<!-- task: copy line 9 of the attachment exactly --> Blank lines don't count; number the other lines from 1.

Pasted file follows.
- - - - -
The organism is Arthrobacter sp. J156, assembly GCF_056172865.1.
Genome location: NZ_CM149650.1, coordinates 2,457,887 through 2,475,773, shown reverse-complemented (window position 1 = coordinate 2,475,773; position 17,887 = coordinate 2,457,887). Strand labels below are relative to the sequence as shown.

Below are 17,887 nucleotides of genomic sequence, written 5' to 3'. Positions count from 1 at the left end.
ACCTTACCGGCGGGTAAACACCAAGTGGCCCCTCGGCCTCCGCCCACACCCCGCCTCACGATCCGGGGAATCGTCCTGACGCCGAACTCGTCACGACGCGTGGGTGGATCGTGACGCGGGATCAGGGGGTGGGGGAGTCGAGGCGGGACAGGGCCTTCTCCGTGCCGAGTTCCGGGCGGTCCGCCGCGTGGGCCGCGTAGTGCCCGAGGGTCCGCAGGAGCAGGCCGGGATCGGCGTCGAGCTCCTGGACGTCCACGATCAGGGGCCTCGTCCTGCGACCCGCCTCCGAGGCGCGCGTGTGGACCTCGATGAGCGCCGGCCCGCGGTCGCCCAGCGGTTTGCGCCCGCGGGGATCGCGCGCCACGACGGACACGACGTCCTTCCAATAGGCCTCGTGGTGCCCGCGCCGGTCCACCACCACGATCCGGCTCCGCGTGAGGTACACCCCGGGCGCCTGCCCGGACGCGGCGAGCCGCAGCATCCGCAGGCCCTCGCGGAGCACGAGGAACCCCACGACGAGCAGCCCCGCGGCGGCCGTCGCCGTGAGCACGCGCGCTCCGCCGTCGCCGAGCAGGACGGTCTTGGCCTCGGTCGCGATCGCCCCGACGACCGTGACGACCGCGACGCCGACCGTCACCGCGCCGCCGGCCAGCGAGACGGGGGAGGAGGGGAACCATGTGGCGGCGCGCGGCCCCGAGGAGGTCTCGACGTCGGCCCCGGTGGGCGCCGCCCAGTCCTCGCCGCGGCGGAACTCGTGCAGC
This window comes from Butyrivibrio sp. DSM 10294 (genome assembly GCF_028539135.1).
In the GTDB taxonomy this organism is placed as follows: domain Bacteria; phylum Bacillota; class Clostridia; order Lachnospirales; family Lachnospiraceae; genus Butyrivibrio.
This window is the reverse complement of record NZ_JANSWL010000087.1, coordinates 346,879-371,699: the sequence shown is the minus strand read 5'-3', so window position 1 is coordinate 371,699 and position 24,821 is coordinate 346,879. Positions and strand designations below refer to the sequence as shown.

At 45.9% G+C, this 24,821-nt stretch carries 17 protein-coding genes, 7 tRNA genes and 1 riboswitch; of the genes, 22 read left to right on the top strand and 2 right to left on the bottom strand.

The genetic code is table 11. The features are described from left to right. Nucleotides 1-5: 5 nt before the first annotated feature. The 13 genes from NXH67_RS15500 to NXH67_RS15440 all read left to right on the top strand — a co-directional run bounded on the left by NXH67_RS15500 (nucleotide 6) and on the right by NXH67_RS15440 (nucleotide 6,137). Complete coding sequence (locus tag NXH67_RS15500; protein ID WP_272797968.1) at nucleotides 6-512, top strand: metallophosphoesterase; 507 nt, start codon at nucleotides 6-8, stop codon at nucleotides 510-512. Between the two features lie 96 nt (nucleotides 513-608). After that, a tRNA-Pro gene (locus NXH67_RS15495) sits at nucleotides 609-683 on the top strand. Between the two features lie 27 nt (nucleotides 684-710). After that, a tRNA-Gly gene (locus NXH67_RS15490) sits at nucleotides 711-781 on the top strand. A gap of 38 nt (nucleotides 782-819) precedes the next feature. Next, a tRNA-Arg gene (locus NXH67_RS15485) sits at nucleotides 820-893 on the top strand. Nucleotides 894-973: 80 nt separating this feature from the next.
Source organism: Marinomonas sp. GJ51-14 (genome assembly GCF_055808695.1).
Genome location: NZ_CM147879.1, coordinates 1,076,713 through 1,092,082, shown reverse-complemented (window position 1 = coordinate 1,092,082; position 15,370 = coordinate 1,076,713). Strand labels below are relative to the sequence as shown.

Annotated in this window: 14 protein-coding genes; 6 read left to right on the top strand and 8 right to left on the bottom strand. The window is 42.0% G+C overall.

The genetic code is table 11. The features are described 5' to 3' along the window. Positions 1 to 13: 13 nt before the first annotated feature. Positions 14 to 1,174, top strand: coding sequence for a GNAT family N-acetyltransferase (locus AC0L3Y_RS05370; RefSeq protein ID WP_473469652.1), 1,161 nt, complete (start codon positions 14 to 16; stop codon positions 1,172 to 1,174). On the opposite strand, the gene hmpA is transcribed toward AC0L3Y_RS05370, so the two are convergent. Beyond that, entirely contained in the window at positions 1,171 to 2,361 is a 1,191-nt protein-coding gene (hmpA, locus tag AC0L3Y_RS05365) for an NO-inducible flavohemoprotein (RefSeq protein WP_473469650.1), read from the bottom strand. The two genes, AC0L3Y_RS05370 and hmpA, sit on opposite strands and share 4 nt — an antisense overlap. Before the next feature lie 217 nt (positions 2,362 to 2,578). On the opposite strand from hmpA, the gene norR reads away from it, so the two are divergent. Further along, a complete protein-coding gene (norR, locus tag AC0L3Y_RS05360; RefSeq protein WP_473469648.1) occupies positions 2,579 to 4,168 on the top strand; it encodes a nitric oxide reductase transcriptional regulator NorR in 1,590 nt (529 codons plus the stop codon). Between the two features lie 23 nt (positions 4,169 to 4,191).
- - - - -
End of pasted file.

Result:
The genetic code is table 11. The features are described from left to right. Nucleotides 1-5: 5 nt before the first annotated feature. The 13 genes from NXH67_RS15500 to NXH67_RS15440 all read left to right on the top strand — a co-directional run bounded on the left by NXH67_RS15500 (nucleotide 6) and on the right by NXH67_RS15440 (nucleotide 6,137). Complete coding sequence (locus tag NXH67_RS15500; protein ID WP_272797968.1) at nucleotides 6-512, top strand: metallophosphoesterase; 507 nt, start codon at nucleotides 6-8, stop codon at nucleotides 510-512. Between the two features lie 96 nt (nucleotides 513-608). After that, a tRNA-Pro gene (locus NXH67_RS15495) sits at nucleotides 609-683 on the top strand. Between the two features lie 27 nt (nucleotides 684-710). After that, a tRNA-Gly gene (locus NXH67_RS15490) sits at nucleotides 711-781 on the top strand. A gap of 38 nt (nucleotides 782-819) precedes the next feature. Next, a tRNA-Arg gene (locus NXH67_RS15485) sits at nucleotides 820-893 on the top strand. Nucleotides 894-973: 80 nt separating this feature from the next.